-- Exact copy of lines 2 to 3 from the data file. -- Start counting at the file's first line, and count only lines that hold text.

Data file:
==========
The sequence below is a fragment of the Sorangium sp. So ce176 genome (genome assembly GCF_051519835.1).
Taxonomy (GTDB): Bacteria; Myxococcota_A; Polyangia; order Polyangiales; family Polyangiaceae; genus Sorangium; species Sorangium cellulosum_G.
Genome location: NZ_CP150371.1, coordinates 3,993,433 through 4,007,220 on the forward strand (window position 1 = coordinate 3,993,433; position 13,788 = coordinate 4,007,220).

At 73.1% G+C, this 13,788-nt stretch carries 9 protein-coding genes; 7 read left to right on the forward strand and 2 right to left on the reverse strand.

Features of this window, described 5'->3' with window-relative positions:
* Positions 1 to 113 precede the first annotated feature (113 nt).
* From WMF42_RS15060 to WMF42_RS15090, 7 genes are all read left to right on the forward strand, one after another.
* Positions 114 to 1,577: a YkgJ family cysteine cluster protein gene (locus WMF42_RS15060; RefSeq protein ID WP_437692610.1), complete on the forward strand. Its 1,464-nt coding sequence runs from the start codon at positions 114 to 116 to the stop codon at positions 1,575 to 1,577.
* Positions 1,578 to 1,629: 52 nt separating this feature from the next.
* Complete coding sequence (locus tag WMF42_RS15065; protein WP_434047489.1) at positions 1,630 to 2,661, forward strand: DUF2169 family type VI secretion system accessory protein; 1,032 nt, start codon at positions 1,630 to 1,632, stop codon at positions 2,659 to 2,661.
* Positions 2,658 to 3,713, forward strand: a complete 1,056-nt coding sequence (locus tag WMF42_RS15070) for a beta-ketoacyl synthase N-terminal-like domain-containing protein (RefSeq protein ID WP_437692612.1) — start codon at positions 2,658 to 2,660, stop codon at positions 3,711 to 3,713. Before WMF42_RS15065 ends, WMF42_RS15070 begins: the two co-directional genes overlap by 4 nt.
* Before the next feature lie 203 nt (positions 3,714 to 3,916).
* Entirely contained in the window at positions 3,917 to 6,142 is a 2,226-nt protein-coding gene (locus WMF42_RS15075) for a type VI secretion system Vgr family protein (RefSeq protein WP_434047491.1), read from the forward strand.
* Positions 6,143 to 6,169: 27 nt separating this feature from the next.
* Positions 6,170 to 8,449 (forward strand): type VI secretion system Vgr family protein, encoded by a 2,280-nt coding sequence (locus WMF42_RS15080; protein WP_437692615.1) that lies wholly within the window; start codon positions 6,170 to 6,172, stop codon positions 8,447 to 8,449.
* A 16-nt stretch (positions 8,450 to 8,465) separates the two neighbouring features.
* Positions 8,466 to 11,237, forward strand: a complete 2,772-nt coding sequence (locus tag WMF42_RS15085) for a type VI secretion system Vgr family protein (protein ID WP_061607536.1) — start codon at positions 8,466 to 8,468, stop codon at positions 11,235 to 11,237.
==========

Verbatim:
Taxonomy (GTDB): Bacteria; Myxococcota_A; Polyangia; order Polyangiales; family Polyangiaceae; genus Sorangium; species Sorangium cellulosum_G.
Genome location: NZ_CP150371.1, coordinates 3,993,433 through 4,007,220 on the forward strand (window position 1 = coordinate 3,993,433; position 13,788 = coordinate 4,007,220).